Warnings for ice and snow across the country will continue in to Tuesday after temperatures plunged on Sunday night, triggering an alert from the UK Health Security Agency.
Forecasters warn that temperatures could be colder than on Monday, where a low of -9.1C was recorded in Dalwhinnie in central Scotland. It was well below freezing in Edinburgh and Belfast, with temperatures of -4.1C and -2.5C respectively, while London and Cardiff enjoyed milder nights.
Three yellow warnings are in place for ice and snow: treacherous conditions will potentially last until 10am on Wednesday in Scotland. The warnings for Northern Ireland, north-west England and north Wales are in place until midday on Tuesday.
Temperatures could plunge below -10C in central Scotland on Monday night, according to Met Office meteorologist Greg Dewhurst. Figures for London may dip below freezing and Edinburgh could be as cold as -3C. Another warning for ice in south-west England will be in place from midnight until 9am on Tuesday, caused by rainfall and cold temperatures.
He said: “It will be cold for most, if not a little bit colder than Monday, with -10 or -11 in parts of Scotland.”
It came as the UKHSA issued a cold weather alert encouraging people to stay warm and to look out for those most at risk from the effects of cold weather.
Dr Agostinho Sousa, head of extreme events and health protection at UKHSA, said: “Cold weather can have a serious impact on health, particularly older people and those with pre-existing health conditions, as it increases the risks of heart attacks, strokes and chest infections.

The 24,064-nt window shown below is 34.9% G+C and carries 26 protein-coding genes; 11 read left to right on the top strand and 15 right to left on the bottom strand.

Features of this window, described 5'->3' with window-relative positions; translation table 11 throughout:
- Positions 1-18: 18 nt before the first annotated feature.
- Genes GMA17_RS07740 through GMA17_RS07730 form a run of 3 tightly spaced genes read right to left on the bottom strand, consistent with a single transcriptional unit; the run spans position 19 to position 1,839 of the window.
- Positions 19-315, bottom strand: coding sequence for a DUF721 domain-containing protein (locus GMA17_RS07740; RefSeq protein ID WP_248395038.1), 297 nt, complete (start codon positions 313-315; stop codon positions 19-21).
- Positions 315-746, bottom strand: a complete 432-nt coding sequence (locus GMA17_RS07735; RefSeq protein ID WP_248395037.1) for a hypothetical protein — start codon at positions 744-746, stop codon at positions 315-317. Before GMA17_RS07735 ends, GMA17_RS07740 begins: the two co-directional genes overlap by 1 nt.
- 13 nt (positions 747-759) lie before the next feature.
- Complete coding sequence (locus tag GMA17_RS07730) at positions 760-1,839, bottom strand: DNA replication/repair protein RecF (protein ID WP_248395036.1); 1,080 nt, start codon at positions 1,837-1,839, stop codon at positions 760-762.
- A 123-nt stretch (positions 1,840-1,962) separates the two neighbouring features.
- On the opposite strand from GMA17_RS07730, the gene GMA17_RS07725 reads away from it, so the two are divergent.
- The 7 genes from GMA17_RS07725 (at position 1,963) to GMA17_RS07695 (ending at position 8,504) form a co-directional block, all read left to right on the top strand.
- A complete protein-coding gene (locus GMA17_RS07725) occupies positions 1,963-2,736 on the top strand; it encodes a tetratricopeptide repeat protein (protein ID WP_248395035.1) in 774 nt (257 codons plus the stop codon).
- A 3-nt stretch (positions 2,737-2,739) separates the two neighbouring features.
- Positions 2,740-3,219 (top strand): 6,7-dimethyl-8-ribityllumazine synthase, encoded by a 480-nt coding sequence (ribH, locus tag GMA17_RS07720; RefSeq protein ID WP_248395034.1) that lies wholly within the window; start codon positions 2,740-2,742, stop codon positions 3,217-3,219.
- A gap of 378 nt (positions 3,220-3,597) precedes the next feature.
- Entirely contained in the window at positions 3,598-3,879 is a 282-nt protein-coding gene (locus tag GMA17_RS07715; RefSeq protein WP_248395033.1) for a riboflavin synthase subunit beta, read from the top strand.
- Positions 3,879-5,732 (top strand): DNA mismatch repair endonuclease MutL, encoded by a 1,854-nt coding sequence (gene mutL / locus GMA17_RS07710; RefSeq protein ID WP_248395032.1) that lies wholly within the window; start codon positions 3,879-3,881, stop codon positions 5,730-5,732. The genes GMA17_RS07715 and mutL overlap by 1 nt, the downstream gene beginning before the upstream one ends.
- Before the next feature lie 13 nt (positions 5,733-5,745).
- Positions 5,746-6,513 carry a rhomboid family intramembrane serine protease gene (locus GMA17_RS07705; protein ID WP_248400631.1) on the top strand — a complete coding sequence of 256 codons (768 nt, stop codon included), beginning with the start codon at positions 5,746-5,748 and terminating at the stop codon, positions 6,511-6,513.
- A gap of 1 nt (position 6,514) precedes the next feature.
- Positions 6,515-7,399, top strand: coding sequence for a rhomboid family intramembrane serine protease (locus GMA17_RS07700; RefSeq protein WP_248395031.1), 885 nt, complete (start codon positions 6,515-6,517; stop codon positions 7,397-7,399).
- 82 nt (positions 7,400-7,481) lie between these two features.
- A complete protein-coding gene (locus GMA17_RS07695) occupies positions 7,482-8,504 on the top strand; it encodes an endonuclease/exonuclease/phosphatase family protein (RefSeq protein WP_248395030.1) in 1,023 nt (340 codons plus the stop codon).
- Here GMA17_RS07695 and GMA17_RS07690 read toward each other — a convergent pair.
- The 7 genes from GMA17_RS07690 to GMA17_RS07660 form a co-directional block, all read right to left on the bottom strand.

“During this period, it is important to check in on family, friends and relatives who may be more vulnerable to the cold weather. If you have a pre-existing medical condition or are over the age of 65, it is important to try and heat your home to at least 18C if you can.”
Cold conditions moved in from the Arctic over the weekend, following a weather front that brought rain and flooding last week. Rescue workers were out in boats in York at the weekend after the riverside area of the city flooded. Other parts of the country, including Worcestershire, Herefordshire and Gloucestershire, are still partly under water.
More than 100 flood warnings remained in place across England, where the Environment Agency said flooding was “expected”.
The areas mainly affected are along the River Severn, the River Avon, and for groundwater in parts of Dorset, near Dorchester and Bournemouth. A total of 170 flood alerts, meaning flooding is possible, were still active.
Rail passengers faced delays in southern England after a 44-metre landslide on the line between London and Basingstoke left track hanging in mid-air. People travelling through the area, near Hook in Hampshire, were told to avoid all but essential travel on trains. It affects services between London and Basingstoke, Bournemouth, Exeter, Salisbury, Southampton and Weymouth.
Mark Killick, Network Rail’s Wessex route director, said: “This is a huge landslip and will have a massive effect on customers. The main line to Basingstoke is the spine of our railway and there will be knock-on impacts across the route.”
One flood warning remained in place in Wales, near the River Wye in Monmouth. A total of 13 flood alerts were still active less than a week since serious flooding knocked out power to some homes around Newport in south Wales.
There were no active flood warnings in Scotland and Northern Ireland.
Dewhurst added: “It will stay colder as we move in to the rest of the week, with frost, showers and some snow, so we may see some weather warnings extended for parts of Scotland in to Thursday.
“Then as we get towards the end of the working week, it will start to warm up, with air coming in from the Atlantic that will bring light and patchy showers.”